Demetrius Romero’s improbable eight-year wrestling journey

Reading Time: 4 minutes Demetrius Romero has been a collegiate athlete since 2015, an unusual eight-year span. With plenty left in the tank, Romero is ready to make his way back to the NCAA Wrestling Championships after two season-ending knee injuries.

Reading Time: 4 minutes

Demetrius Romero, a graduate student from Meridian, ID has arguably had one of the most successful careers in Wolverine history. After two season-ending knee injuries, now amidst his eighth year of eligibility, Romero has slowly worked his way back to being one of the top wrestlers in the country.

“In the back of your head, getting hurt is always there,” said Romero. “At the beginning of the season, I was a little more timid and as I went on, a lot of that timidness has disappeared and my wrestling has come together because I’ve gotten past that mental block.”

Romero began his career at Boise State University, where he was redshirted during the 2015-16 season before he made his redshirt freshman debut during 2016-17. In his first year of competition, he came in at the 165-pound weight class, recording a 21-6 overall record and a 5-6 dual record, falling just one win short of an NCAA Tournament appearance.

After the wrestling program at BSU was announced to be discontinued, Romero said that despite being recruited heavily, Utah Valley University was his preferred destination in the transfer portal because his younger brother was an athlete for the Wolverines.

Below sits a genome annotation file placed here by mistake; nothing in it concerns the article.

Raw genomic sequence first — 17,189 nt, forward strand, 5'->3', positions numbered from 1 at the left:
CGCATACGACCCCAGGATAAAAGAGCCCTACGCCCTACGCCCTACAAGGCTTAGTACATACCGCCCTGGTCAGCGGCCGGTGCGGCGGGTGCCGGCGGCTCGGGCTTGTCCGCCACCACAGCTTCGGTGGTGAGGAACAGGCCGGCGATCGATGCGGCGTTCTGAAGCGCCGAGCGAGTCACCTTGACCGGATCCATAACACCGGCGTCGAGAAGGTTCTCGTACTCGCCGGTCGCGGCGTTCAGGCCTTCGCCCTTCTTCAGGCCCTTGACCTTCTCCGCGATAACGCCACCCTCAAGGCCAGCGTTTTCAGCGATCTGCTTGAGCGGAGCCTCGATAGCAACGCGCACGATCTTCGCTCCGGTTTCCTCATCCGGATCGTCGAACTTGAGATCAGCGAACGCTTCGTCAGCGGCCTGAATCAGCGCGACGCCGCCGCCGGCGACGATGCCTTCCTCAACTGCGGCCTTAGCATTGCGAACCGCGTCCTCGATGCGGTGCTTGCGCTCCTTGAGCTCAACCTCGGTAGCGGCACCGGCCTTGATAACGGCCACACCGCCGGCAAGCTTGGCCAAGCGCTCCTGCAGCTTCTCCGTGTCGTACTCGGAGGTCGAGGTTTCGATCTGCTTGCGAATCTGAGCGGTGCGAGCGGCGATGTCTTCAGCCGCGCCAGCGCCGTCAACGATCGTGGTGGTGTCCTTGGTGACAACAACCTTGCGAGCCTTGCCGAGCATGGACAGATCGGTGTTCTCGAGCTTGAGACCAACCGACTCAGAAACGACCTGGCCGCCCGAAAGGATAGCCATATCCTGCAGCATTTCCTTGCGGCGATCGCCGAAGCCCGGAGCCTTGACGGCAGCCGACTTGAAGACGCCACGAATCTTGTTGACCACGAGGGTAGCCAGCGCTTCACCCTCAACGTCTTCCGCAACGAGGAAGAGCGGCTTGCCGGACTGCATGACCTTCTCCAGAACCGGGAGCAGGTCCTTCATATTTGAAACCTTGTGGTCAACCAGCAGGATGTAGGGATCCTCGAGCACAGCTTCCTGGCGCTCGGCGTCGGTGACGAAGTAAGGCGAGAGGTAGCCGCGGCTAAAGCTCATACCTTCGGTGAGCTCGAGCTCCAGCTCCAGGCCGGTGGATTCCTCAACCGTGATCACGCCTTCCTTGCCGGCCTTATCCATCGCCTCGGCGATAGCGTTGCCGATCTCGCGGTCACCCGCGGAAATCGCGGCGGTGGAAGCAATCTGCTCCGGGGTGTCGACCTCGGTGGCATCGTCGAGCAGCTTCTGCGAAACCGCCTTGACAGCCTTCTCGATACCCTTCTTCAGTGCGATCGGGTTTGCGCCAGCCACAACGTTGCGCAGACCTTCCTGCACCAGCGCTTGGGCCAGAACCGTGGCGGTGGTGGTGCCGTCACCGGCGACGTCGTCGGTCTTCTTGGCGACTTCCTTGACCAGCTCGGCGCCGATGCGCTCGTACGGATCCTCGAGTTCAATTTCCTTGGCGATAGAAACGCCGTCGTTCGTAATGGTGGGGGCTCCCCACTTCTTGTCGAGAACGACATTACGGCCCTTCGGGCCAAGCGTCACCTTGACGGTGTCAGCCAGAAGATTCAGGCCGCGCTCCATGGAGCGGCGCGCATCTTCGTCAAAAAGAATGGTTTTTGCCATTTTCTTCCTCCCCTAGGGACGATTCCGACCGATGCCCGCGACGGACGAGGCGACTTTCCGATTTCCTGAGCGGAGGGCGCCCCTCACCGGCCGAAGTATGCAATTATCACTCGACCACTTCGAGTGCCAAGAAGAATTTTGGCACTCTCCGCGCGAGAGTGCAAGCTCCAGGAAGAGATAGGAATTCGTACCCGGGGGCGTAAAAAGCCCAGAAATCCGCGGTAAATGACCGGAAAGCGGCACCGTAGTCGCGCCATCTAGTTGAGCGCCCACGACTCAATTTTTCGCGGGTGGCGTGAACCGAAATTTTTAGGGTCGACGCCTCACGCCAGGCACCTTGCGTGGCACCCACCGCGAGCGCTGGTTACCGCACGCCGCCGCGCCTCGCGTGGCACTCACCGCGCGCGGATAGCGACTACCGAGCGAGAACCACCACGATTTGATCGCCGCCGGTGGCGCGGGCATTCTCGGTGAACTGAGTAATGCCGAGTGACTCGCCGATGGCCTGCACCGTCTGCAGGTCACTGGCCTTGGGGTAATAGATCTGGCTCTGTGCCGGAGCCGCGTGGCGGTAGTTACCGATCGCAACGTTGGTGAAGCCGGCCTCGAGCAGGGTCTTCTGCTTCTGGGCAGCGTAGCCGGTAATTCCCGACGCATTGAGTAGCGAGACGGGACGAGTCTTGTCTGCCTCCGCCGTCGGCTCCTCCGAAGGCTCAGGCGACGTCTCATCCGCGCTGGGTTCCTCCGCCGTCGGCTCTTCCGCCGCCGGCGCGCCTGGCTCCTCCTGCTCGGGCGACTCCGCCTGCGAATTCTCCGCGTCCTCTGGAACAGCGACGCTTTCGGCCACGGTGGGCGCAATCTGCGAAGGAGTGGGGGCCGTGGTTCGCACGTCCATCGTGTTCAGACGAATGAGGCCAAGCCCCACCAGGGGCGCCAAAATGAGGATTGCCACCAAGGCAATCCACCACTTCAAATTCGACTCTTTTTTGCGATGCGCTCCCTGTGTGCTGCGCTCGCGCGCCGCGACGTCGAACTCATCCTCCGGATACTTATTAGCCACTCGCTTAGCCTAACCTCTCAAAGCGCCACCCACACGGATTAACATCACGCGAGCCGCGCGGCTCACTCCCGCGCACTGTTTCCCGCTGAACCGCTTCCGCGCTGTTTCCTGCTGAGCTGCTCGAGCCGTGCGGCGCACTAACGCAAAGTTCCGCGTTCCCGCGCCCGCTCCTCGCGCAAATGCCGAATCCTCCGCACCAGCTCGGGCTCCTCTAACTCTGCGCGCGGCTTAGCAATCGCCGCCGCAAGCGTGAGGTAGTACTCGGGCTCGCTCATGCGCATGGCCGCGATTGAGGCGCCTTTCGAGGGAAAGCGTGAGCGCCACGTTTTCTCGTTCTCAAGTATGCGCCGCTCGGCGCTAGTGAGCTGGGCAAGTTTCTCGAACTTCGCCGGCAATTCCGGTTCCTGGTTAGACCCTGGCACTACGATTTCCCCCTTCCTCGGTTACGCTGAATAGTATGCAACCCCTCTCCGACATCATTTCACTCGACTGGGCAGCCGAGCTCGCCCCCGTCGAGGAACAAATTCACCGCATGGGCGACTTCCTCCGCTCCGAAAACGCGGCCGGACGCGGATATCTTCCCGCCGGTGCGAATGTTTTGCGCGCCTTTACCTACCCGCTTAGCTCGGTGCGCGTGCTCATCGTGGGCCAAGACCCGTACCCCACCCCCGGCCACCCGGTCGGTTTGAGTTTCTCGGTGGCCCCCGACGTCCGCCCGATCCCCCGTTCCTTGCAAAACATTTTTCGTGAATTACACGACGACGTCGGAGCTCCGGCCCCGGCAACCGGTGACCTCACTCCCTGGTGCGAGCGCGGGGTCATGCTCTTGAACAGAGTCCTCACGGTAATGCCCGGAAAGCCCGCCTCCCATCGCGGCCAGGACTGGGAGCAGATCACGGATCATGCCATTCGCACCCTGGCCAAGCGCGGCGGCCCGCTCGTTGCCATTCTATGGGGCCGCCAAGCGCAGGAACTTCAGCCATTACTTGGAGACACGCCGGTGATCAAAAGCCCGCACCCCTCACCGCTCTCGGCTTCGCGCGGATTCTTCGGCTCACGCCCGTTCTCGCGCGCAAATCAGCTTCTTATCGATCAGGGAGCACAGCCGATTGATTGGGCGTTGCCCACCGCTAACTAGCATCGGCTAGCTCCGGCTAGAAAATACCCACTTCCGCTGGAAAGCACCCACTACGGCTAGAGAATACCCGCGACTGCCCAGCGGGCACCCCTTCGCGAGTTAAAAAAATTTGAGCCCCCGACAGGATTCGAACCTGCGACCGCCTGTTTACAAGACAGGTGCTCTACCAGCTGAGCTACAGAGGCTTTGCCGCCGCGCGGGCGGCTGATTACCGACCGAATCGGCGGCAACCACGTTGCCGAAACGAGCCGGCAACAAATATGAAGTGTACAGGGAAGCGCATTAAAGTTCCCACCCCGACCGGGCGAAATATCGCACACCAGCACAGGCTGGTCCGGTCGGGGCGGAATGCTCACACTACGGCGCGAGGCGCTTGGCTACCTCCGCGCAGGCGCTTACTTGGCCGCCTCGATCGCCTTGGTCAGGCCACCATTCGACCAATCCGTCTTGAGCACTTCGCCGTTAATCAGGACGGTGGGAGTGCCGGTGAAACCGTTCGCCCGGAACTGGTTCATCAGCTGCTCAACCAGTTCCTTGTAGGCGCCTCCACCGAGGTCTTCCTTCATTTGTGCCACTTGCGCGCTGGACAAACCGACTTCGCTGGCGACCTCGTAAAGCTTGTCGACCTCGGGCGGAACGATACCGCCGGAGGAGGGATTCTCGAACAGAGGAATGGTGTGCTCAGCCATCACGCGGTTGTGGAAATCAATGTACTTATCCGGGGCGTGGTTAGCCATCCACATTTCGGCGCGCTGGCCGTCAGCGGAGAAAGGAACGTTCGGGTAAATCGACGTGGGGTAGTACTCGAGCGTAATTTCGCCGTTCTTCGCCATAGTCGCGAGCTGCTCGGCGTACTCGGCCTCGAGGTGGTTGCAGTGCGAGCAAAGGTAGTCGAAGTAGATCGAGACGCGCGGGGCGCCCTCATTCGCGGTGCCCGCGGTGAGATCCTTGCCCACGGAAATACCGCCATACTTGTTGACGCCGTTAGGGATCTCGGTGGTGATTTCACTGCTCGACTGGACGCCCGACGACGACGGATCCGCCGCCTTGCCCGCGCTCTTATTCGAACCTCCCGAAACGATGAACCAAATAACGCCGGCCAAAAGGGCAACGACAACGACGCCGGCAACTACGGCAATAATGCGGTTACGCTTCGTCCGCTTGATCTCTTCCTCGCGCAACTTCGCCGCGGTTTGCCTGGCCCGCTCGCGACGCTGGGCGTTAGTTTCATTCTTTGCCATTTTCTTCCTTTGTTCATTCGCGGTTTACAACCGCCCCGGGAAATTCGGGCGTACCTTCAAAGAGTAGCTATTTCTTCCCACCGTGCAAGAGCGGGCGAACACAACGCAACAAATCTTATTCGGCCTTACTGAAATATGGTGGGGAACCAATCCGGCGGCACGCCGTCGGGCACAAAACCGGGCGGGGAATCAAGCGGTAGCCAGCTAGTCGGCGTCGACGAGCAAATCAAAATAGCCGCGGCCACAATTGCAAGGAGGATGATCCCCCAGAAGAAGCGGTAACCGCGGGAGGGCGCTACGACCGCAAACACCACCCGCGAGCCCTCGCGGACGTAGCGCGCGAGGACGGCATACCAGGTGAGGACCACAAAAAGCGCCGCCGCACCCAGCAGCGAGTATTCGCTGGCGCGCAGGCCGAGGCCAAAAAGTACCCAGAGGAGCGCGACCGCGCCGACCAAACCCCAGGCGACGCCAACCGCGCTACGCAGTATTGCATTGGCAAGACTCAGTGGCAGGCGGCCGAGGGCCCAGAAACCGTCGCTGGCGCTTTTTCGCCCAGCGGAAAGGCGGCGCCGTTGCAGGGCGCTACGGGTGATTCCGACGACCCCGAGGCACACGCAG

“I was already set on going to UVU because my younger brothers Adrian and Andre Jones ran track here already, so it’s an easy transition going into my third year of college not necessarily having to go out and build a community again…so I chose UVU,” said Romero.

In his first year with the Wolverines, competing in the 165-pound class during his sophomore season in 2017-18, Romero finished with NWCA All-Academic team honors and was ranked top 25 nationally. During that season, he held a 26-9 record and went a perfect 11-0 in duals, defeating six ranked opponents on his run to placing sixth at the Big 12 Championships before making his first appearance at the NCAA Division I Wrestling Championships.

In 2018-19, his junior year, Romero garnered significant national attention while competing with the Wolverines, recording a 28-5 record and becoming the Wolverine’s first-ever Big-12 champion. He appeared at the NCAA Wrestling Championships as the No. 9 seed, where he went 3-2, one win shy of an All-American nod. He finished his junior year ranked in the top 10 in the 165-pound weight class.

Coming back for what would have been his senior year in 2019-20, Romero suffered a season-ending knee injury and was awarded a medical redshirt.

“Right before COVID, I tore my ACL in practice. I wrestled on it for a little bit, I wrestled in the first tournament and did well but I just couldn’t do as much as I was doing so then I decided to get surgery,” said Romero. “At first, I didn’t know it was torn, it would just hurt when I would go side to side, I had never really had an injury in my career so that was the first time I ever had a big injury.”